A century from now, the area of science where there is the greatest potential for ‘intelligent', web-programmable robots to be used to their full advantage will be in hazardous environments. We can see very rudimentary version of these machine at the moment, trundling across the desert landscapes on Mars to send geological analyses back to base. Tele-operated robots will be increasingly deployed in outer space – and when the time comes to explore other planets and their satellites in our solar system, they will be indispensible.
As systems have evolved, the decision-making and reasoning that is possible has increased considerably. Artificial intelligence is no longer the stuff of science fiction plots, but is being built into state-of-the-art technologies. The word robot itself is often being superseded by terms such as ‘intelligent decision making units', or at the very least ‘intelligent robots'. This reflects the fundamental evolution of robots, from pure machines – albeit pre-programmable and with a degree of built-in tailoring – to advanced computer-driven units capable of reacting to situations and altering their behavior accordingly. These advances are particularly noticeable in areas such as voice recognition, or image processing. All this enables robots (to keep with the more simplistic terms for convenience) much more ‘human-like' in their communication interface with humans.
Robots will continue to explore the world outside the laboratory. Rather than being purely research tools, they will be used as museum guides, or information desk staff.
Technology and football  
Football has been the most universally appreciated spectator sport on the planet for some time, with World Cup finals commanding audiences of billions. So naturally, when it comes to attempting to put together a winning team, coaches and managers will go to various lengths. Utilising technology is one aspect that is becoming increasingly popular.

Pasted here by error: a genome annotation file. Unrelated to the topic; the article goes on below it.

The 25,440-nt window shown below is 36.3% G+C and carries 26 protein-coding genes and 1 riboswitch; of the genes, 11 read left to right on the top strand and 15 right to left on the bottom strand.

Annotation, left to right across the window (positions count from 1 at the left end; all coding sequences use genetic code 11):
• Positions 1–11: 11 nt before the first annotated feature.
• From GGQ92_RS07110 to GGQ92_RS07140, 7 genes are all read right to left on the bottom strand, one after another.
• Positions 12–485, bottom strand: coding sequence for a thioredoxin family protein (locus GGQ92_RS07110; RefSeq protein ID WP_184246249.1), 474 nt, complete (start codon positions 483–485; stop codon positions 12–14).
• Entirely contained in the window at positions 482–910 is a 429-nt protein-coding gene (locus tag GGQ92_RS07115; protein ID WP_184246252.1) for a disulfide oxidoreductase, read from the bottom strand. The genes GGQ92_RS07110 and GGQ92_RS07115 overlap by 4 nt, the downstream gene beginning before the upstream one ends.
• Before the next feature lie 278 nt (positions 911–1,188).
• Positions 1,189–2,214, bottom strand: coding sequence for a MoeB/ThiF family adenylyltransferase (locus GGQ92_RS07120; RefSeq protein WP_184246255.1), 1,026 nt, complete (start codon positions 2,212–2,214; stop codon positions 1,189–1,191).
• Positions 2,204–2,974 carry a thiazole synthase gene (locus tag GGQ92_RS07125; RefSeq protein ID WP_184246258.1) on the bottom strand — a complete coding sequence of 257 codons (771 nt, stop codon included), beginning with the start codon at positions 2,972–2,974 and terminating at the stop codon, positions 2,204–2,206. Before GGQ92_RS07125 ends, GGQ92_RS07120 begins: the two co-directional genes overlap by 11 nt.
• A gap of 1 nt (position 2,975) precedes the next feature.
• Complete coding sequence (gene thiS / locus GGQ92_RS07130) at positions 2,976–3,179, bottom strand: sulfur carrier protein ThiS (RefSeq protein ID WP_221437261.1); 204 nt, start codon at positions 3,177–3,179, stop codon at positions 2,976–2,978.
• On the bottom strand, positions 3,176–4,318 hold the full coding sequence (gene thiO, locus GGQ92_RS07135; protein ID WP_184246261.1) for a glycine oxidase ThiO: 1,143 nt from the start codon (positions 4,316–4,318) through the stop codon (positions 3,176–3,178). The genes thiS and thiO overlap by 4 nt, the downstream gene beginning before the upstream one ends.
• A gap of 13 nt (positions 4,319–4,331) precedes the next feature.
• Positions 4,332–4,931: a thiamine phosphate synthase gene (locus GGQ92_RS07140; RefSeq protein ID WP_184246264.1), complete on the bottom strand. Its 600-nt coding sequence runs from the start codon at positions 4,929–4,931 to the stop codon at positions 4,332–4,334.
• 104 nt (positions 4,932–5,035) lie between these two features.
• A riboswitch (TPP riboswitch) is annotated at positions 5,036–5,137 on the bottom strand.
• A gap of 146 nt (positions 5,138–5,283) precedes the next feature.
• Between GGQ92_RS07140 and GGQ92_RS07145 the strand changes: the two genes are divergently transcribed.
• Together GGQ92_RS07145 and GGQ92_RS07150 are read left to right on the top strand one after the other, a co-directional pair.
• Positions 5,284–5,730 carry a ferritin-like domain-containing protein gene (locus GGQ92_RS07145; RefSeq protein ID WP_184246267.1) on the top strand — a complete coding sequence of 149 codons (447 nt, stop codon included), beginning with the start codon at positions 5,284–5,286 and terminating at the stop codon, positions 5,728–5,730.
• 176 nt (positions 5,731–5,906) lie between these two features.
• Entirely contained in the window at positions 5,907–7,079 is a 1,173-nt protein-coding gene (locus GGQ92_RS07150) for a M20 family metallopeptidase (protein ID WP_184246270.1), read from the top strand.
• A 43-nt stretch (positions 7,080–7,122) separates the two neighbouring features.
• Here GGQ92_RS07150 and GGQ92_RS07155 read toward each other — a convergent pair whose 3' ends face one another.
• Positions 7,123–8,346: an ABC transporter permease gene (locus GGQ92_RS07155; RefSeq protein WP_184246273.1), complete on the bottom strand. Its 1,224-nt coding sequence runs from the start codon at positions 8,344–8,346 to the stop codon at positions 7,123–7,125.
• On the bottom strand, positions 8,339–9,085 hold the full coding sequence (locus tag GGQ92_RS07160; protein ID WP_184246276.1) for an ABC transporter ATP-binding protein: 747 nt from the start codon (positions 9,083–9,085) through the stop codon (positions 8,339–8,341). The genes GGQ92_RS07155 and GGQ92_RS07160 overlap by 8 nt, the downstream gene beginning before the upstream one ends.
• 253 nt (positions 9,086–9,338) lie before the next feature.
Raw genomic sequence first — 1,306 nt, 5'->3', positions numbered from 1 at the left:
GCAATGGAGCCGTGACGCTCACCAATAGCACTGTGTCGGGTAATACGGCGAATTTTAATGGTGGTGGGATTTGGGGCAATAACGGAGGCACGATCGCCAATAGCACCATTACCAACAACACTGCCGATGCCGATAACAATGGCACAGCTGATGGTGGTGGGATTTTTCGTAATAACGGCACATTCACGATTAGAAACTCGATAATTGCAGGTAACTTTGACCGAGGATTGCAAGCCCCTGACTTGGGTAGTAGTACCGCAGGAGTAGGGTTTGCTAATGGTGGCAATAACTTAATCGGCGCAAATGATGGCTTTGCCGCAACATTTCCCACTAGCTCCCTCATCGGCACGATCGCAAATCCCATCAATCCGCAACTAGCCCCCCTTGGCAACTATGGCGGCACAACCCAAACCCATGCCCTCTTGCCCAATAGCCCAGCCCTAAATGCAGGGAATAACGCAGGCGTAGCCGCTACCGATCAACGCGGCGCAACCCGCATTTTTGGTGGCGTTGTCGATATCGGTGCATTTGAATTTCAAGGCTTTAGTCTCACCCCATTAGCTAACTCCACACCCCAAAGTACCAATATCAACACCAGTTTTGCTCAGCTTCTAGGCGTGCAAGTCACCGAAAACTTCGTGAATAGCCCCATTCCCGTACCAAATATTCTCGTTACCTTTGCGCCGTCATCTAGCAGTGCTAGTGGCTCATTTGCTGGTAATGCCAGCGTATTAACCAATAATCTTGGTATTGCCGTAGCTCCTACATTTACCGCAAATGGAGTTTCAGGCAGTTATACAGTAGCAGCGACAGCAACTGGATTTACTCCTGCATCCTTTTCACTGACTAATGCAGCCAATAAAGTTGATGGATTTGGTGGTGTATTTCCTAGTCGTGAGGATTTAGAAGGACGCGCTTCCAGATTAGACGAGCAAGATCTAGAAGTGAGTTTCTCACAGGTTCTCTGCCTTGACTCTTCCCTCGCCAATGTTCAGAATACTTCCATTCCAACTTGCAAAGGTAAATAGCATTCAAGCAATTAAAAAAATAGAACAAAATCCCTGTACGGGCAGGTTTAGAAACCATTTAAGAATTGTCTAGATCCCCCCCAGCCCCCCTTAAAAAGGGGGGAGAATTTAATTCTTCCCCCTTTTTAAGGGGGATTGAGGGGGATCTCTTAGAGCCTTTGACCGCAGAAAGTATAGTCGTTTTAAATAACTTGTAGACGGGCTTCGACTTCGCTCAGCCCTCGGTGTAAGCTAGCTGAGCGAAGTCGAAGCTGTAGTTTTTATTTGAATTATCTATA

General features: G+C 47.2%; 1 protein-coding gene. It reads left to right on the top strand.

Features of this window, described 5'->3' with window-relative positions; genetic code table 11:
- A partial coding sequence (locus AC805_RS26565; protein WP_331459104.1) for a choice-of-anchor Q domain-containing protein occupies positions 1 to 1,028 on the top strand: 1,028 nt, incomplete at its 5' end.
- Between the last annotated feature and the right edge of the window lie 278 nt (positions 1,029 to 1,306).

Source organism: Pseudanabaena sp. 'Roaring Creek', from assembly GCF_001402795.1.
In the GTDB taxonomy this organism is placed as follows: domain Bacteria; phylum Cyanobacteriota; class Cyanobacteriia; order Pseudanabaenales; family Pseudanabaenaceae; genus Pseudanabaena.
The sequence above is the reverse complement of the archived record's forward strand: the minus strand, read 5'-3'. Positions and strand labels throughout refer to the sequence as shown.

For the back room staff to begin improving their players' performances, what they first need to do is understand what they actually do during the course of any 90-minute game. Previously, a lot of the choices concerning strategies and tactics were made in real time. We've all seen images of coaches furiously scribbling into notebooks in their dugouts, analyzing aspects of fraught matches as they unfold. Much of what would then be suggested to players, either at half-time, or at subsequent training sessions, would be down to ‘gut instinct'. However, advancements in technology have allowed science to be applied to the process in ways that even World Cup-winning managers could only have dreamt of.
Many of the stadia of premier league sides throughout the world are fitted with sophisticated cameras. These unnoticed mechanical eyes dutifully record exactly what is going on, tracking every kick of the ball, every cross, every goalkeeping save, every dead-ball situation. Once these images are subsequently pored over, they can provide a wealth of information about how much jogging, sprinting - or just hanging around watching play unfold elsewhere – is carried out by the 22 players on the field.